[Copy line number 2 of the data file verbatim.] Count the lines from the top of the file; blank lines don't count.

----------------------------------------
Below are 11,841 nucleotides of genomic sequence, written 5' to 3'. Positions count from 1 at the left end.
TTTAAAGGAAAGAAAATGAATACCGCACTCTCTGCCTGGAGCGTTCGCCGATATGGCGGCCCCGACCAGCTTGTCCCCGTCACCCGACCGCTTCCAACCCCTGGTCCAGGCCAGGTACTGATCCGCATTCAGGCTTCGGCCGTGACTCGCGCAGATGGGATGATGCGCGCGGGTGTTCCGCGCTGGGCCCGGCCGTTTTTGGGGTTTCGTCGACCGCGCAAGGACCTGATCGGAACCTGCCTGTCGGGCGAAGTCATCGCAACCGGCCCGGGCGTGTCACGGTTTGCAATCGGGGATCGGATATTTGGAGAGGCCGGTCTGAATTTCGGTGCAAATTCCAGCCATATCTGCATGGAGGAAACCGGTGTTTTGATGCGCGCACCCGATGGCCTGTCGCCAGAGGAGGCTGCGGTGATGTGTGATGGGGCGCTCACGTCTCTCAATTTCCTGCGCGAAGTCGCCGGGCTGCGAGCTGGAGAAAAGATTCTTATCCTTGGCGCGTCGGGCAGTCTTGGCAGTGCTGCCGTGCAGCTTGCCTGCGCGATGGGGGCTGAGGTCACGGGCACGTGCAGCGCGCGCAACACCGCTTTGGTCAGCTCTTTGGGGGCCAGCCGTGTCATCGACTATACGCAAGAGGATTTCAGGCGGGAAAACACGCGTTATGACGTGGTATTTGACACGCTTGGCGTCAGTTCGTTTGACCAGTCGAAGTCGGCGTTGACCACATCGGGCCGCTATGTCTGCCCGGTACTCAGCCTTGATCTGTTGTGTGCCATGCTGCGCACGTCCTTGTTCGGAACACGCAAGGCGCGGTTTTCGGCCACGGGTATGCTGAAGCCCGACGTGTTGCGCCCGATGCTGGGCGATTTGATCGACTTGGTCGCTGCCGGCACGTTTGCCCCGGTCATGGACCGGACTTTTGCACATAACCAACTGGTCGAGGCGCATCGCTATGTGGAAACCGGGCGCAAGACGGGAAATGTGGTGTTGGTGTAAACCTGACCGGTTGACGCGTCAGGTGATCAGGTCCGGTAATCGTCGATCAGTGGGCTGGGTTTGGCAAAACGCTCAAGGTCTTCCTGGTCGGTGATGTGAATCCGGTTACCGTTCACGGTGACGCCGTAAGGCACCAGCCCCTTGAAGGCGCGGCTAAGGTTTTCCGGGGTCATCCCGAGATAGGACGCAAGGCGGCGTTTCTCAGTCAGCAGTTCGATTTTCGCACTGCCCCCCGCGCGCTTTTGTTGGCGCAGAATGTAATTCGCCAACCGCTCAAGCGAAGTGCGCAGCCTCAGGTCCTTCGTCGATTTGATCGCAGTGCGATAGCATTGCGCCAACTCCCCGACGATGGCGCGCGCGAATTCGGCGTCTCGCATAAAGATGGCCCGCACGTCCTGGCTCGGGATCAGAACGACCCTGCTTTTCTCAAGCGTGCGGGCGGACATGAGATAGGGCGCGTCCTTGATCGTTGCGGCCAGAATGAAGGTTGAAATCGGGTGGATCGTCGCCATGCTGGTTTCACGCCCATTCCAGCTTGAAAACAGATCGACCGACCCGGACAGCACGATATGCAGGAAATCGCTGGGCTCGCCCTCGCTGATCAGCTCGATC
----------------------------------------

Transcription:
TTTAAAGGAAAGAAAATGAATACCGCACTCTCTGCCTGGAGCGTTCGCCGATATGGCGGCCCCGACCAGCTTGTCCCCGTCACCCGACCGCTTCCAACCCCTGGTCCAGGCCAGGTACTGATCCGCATTCAGGCTTCGGCCGTGACTCGCGCAGATGGGATGATGCGCGCGGGTGTTCCGCGCTGGGCCCGGCCGTTTTTGGGGTTTCGTCGACCGCGCAAGGACCTGATCGGAACCTGCCTGTCGGGCGAAGTCATCGCAACCGGCCCGGGCGTGTCACGGTTTGCAATCGGGGATCGGATATTTGGAGAGGCCGGTCTGAATTTCGGTGCAAATTCCAGCCATATCTGCATGGAGGAAACCGGTGTTTTGATGCGCGCACCCGATGGCCTGTCGCCAGAGGAGGCTGCGGTGATGTGTGATGGGGCGCTCACGTCTCTCAATTTCCTGCGCGAAGTCGCCGGGCTGCGAGCTGGAGAAAAGATTCTTATCCTTGGCGCGTCGGGCAGTCTTGGCAGTGCTGCCGTGCAGCTTGCCTGCGCGATGGGGGCTGAGGTCACGGGCACGTGCAGCGCGCGCAACACCGCTTTGGTCAGCTCTTTGGGGGCCAGCCGTGTCATCGACTATACGCAAGAGGATTTCAGGCGGGAAAACACGCGTTATGACGTGGTATTTGACACGCTTGGCGTCAGTTCGTTTGACCAGTCGAAGTCGGCGTTGACCACATCGGGCCGCTATGTCTGCCCGGTACTCAGCCTTGATCTGTTGTGTGCCATGCTGCGCACGTCCTTGTTCGGAACACGCAAGGCGCGGTTTTCGGCCACGGGTATGCTGAAGCCCGACGTGTTGCGCCCGATGCTGGGCGATTTGATCGACTTGGTCGCTGCCGGCACGTTTGCCCCGGTCATGGACCGGACTTTTGCACATAACCAACTGGTCGAGGCGCATCGCTATGTGGAAACCGGGCGCAAGACGGGAAATGTGGTGTTGGTGTAAACCTGACCGGTTGACGCGTCAGGTGATCAGGTCCGGTAATCGTCGATCAGTGGGCTGGGTTTGGCAAAACGCTCAAGGTCTTCCTGGTCGGTGATGTGAATCCGGTTACCGTTCACGGTGACGCCGTAAGGCACCAGCCCCTTGAAGGCGCGGCTAAGGTTTTCCGGGGTCATCCCGAGATAGGACGCAAGGCGGCGTTTCTCAGTCAGCAGTTCGATTTTCGCACTGCCCCCCGCGCGCTTTTGTTGGCGCAGAATGTAATTCGCCAACCGCTCAAGCGAAGTGCGCAGCCTCAGGTCCTTCGTCGATTTGATCGCAGTGCGATAGCATTGCGCCAACTCCCCGACGATGGCGCGCGCGAATTCGGCGTCTCGCATAAAGATGGCCCGCACGTCCTGGCTCGGGATCAGAACGACCCTGCTTTTCTCAAGCGTGCGGGCGGACATGAGATAGGGCGCGTCCTTGATCGTTGCGGCCAGAATGAAGGTTGAAATCGGGTGGATCGTCGCCATGCTGGTTTCACGCCCATTCCAGCTTGAAAACAGATCGACCGACCCGGACAGCACGATATGCAGGAAATCGCTGGGCTCGCCCTCGCTGATCAGCTCGATC